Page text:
Mishandling and/or a-busing test leads is a recipe for disaster in any service department.
Service shop owners and managers need to recognize mistreatment and stop it promptly. Ultimately, abused test leads can hurt the business' reputation via misdiagnoses and comebacks.
If you've paid any attention to diagnoses in progress back in the bays, you know that a certain amount of wires and cables are unavoidable. After all, these wires—large and small—carry data and electrical measurements from the vehicle to the test instrument(s).
Although wireless technology has reduced the number of test leads in some instances, that's the exception rather than the rule. So if we're stuck with leads, let's try to work with them wisely.
In some instances, the tire dealership or service shop owns the test equipment or meter in question. Other times it's the technician's own. Some techs I've met sorely need to be taught how to handle test leads correctly—even on their own meters and scan tools.
Remind them politely and professionally that treating leads more carefully saves them money and makes them money. It saves by reducing the frequency of test lead failure. It makes them money by increasing the odds that the equipment's ready to go first job, every job.
Damaged test leads may do more than hamper tech efficiency and productivity. They may cause inaccurate diagnoses or a diagnosis that takes considerably longer than normal. This eventually leads to unhappy customers who may not come back again.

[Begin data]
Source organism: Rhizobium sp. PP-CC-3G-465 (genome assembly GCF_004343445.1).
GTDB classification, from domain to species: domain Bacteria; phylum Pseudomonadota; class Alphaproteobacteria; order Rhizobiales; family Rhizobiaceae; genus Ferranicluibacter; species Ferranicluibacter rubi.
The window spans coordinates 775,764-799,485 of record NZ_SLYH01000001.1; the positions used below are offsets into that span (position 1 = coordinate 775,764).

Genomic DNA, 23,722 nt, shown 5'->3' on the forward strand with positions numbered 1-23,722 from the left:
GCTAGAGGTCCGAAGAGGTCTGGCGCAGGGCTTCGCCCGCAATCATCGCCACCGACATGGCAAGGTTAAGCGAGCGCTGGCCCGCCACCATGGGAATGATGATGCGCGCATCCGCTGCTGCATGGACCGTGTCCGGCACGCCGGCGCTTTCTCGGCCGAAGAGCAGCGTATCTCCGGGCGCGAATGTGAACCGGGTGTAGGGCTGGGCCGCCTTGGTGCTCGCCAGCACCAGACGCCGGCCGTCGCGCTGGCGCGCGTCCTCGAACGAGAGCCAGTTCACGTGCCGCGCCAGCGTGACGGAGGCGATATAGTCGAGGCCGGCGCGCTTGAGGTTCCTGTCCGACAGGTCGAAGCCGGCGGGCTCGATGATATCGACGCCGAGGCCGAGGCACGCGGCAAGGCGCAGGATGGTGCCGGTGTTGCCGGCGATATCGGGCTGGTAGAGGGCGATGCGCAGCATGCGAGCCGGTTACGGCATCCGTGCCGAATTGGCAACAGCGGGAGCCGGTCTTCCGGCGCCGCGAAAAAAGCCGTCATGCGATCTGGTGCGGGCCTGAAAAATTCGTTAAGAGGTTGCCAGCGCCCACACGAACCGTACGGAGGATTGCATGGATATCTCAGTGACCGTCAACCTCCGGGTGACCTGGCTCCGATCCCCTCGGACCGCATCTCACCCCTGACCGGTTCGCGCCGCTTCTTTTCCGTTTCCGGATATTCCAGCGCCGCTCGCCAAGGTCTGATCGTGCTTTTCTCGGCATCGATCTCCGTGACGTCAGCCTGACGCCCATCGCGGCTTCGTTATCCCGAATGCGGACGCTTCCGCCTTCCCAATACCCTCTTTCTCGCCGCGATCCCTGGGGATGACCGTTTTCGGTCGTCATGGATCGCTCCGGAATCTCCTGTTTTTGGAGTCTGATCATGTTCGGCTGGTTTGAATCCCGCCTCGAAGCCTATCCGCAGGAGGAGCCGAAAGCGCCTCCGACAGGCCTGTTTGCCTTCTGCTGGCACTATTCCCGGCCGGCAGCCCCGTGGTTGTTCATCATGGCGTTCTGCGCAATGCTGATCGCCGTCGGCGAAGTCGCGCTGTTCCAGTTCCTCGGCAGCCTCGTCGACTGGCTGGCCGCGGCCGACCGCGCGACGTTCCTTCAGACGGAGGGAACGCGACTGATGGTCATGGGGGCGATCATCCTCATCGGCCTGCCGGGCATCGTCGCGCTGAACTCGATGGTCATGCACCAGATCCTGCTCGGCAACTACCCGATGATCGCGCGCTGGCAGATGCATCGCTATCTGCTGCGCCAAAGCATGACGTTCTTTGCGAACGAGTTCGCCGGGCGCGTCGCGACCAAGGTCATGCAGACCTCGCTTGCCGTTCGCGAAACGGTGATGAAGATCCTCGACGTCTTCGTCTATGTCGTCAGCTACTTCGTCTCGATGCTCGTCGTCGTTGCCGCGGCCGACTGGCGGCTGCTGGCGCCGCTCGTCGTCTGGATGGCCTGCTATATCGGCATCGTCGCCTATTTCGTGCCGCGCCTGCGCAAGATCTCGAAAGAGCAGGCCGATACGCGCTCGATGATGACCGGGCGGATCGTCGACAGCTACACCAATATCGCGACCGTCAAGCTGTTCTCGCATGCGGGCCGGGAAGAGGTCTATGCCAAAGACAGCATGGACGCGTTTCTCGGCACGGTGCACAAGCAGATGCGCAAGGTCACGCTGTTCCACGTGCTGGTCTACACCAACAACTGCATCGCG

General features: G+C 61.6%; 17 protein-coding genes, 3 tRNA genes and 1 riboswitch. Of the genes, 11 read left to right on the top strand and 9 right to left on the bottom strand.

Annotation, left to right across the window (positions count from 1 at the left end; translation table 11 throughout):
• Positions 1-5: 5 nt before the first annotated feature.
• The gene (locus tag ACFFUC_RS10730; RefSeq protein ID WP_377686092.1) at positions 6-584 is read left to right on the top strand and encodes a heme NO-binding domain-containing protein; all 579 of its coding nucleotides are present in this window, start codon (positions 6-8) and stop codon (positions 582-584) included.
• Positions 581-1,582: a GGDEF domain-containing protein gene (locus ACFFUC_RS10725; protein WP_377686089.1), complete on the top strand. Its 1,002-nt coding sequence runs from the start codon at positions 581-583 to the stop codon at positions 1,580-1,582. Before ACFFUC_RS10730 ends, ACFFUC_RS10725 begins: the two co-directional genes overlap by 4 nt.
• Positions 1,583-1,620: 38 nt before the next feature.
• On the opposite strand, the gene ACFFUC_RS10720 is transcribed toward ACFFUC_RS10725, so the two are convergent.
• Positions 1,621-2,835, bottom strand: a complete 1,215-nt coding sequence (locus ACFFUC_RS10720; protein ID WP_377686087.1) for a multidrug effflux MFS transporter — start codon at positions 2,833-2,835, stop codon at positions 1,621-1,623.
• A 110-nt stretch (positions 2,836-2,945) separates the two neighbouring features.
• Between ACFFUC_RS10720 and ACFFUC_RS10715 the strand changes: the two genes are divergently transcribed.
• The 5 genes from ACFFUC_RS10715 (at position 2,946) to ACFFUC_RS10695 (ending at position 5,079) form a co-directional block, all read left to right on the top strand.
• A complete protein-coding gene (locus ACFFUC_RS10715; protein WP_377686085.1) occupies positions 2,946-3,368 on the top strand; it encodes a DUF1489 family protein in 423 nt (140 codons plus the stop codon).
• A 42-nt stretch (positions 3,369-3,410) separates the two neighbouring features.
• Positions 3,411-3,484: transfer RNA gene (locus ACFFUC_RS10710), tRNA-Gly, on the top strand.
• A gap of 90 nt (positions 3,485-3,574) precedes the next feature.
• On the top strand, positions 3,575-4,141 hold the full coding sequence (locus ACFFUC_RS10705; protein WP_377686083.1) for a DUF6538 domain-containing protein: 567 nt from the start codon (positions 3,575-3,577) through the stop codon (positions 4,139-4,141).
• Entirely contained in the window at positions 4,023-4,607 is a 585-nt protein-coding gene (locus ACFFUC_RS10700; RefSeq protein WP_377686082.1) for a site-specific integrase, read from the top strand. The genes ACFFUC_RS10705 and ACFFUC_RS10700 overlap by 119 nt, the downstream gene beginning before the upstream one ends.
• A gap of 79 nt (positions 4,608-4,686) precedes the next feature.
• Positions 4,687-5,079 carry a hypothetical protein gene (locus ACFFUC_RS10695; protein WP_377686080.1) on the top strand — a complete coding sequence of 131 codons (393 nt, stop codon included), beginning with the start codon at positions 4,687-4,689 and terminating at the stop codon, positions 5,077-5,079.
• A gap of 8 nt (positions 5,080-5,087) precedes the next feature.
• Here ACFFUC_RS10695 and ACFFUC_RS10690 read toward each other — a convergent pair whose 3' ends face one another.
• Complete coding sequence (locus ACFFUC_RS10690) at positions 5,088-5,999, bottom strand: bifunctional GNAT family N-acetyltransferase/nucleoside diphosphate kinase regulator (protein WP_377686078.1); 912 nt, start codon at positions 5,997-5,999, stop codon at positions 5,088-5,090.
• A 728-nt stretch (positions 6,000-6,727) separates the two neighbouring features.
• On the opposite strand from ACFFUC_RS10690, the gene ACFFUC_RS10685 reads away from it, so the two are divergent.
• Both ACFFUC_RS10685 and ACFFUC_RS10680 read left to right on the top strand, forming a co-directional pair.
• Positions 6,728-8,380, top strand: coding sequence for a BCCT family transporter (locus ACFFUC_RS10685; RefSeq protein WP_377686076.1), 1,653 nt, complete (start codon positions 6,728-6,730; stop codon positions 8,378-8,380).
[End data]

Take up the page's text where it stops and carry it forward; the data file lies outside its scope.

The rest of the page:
A little common sense goes a long, long way toward preventing damaged test leads. First, avoid picking up any kind of tester or instrument by its test leads, even if only for a moment. Basically, leads aren't designed to support the weight of the tester. Doing this is a good way to fray or break the fine copper strands inside the test lead wire or cable. Then the tester may work intermittently or quit working altogether.
Worse yet, damaged leads may cause what appear to be intermittent data or voltage readings from the vehicle. That's a condition that can send an unsuspecting tech running in a circle for hours.
Never force a tester back into its storage case with the leads attached when there's inadequate space. Doing this stresses the ends of the leads and may loosen connections inside the tester.
Finally, avoid wrapping cables and leads into figure-eights or into extremely tight bundles (photo at left) for storage. A tech may do this for years and never encounter a failure, but I've seen this common approach cause plenty of cable and lead failures.
Where necessary, I prefer creating enough storage so that I can stow wires and cables in relatively large loops or circles (photo above). The larger loops don't stress wires or cables. “Relaxed” wires seldom break.
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